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Cippollone Brothers Unite to Win National Championship

When Joey Cippollone ’18 made the decision to forego his senior season at Loomis Chaffee to play in the United States Hockey League, he had a lot of hard decisions to make, but one was much harder than the others. “Obviously it was the hardest decision I’ve ever made in my life, but after talking with my coaches, teachers, and my advisor at Loomis, the toughest part of the decision was that I’d miss out on playing in a Loomis jersey with Anthony,” said Joey.

Six years later, it’s no longer a regret, as he and his brother Anthony Cippollone ’20 not only played together this year on the Quinnipiac University men’s ice hockey team but won a national championship against the University of Minnesota in a 3-2 overtime thriller on April 8 in Tampa, FL.

“Going to Quinnipiac and playing with Joey was something I never expected,” said Anthony, “especially since there was a plan for me when it came to college hockey since before I even arrived at Loomis.” That “plan” included a commitment to the University of Vermont after leaving Loomis.

With that plan in mind, Anthony headed to the Brooks Bandits of the Alberta Junior Hockey League after graduating from Loomis Chaffee in 2020. (In his senior year, he helped the Loomis team win the New England Prep School Athletic Conference Large School Martin/Earl Championship.) While at Brooks, a coaching staff change at the University of Vermont led to a change of plans for Anthony, and out of the blue he received a call from the coaching staff at Quinnipiac University.

“I remember getting off the phone with the Quinnipiac staff and calling Joey and saying, ‘Do you think this is actually possible?’ We were so excited we couldn’t do anything but laugh really. It was a pretty incredible feeling,” Anthony said.

Finally together on the ice, the brothers knew they couldn’t waste this unique opportunity and did everything in their power to enjoy it. “As a senior this year at Quinnipiac, I felt like there was some wisdom or experience I could share with Joey, and I remember telling him to trust the process and enjoy every second of it, and I think it served both of us really well.”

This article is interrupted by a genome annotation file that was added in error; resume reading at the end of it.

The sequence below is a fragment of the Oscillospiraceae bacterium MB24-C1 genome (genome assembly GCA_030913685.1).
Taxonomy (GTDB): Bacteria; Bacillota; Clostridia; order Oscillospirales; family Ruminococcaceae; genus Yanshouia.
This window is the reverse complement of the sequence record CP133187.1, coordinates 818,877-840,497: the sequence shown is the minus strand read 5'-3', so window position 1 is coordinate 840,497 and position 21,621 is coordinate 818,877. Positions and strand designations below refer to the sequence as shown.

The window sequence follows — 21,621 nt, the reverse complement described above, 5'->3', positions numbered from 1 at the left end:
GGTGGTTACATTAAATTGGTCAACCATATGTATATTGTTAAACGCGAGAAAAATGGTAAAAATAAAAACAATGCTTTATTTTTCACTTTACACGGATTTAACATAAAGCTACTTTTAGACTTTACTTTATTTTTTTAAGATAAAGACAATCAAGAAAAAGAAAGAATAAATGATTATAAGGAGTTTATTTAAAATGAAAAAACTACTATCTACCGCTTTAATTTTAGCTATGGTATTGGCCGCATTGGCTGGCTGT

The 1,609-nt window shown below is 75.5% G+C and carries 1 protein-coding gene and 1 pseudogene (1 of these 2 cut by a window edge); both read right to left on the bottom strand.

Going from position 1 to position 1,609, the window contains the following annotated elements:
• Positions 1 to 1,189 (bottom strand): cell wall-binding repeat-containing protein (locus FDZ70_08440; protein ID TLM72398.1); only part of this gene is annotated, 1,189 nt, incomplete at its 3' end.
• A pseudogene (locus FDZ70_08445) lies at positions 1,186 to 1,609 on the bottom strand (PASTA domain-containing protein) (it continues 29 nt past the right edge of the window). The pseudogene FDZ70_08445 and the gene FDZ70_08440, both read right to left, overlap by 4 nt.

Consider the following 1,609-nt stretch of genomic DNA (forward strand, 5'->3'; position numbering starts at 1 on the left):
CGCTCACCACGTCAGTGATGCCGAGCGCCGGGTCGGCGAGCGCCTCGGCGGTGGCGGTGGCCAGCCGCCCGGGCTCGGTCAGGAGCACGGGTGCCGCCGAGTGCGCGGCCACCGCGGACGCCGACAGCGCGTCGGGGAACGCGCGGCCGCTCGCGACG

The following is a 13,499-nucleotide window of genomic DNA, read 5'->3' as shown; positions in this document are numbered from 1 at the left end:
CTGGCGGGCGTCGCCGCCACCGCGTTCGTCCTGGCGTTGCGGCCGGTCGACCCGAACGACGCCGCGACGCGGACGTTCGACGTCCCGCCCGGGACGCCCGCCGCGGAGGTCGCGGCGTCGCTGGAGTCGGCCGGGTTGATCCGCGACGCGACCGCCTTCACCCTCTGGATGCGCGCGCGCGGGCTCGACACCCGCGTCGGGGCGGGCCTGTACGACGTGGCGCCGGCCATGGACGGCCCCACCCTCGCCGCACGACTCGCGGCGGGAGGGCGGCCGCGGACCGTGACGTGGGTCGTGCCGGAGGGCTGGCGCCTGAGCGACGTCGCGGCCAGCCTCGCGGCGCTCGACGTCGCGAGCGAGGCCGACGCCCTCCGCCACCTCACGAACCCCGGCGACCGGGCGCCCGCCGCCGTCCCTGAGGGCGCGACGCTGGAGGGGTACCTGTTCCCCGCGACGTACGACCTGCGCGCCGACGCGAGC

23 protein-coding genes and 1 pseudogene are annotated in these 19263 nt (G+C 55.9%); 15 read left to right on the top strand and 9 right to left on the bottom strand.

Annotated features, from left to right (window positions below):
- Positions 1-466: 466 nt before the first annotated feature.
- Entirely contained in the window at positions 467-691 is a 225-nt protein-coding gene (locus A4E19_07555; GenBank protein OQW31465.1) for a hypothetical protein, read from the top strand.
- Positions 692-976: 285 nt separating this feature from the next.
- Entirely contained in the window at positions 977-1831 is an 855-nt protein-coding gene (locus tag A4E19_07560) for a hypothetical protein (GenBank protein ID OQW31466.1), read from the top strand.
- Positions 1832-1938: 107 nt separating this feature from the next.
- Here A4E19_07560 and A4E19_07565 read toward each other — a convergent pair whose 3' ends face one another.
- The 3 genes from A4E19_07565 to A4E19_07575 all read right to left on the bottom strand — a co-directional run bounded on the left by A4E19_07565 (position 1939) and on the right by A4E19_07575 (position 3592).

The Bobcats, who finished their national championship campaign with an overall record of 34-4-3, also won the Friendship Four tournament in Belfast, Northern Ireland, a tournament in which Anthony faced off against former teammates Alex Krause ’20, playing at Dartmouth College, and Kennedy O’Connor ’20, playing at the University of Massachusetts.

“I remember winning that tournament and then talking with those guys after the game, and all they could talk about was how cool it must be to play with your brother. I think it was then that I realized how lucky I was to be in this position,” Anthony said.

“Winning a national championship was always a dream of mine, but to win it with my brother right beside me and my family in the crowd was something that I will never ever take for granted,” said Joey.

As Anthony enters his sophomore season and Joey waits to see if the NCAA will grant him extra year of eligibility due to the COVID-19 pandemic, the brothers plan to celebrate a bit longer, and then get back to work in the classroom and on the ice.

“We made sure to bring the trophy to our golf course back home and show off a little bit,” said Joey, “so for now we’ll celebrate a bit more and then get back to work, because who knows if we’ll ever have an opportunity quite like this again.” 


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